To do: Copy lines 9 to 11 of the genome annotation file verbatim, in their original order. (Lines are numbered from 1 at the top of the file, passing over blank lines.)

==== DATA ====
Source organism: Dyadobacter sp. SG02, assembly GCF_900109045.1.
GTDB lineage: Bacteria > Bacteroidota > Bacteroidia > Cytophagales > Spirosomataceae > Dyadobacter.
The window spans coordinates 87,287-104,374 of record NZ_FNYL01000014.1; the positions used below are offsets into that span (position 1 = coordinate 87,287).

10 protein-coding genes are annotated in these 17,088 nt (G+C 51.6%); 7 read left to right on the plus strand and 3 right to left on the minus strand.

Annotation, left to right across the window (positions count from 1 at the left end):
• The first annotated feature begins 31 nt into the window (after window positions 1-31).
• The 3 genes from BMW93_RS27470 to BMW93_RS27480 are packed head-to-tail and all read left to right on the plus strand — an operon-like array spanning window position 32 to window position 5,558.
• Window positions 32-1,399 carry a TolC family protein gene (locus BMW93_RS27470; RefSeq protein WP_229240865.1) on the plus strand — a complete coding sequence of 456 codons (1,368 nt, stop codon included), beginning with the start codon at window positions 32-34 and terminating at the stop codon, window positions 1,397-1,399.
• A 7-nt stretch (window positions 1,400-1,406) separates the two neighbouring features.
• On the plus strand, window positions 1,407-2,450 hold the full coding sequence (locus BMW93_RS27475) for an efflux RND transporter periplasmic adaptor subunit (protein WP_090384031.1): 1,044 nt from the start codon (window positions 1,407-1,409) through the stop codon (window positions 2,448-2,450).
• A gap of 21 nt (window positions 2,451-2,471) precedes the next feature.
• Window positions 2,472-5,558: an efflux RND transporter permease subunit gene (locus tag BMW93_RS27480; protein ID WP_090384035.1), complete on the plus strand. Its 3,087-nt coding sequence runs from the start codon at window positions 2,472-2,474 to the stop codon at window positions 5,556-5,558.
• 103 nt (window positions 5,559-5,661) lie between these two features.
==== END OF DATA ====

• A 7-nt stretch (window positions 1,400-1,406) separates the two neighbouring features.
• On the plus strand, window positions 1,407-2,450 hold the full coding sequence (locus BMW93_RS27475) for an efflux RND transporter periplasmic adaptor subunit (protein WP_090384031.1): 1,044 nt from the start codon (window positions 1,407-1,409) through the stop codon (window positions 2,448-2,450).
• A gap of 21 nt (window positions 2,451-2,471) precedes the next feature.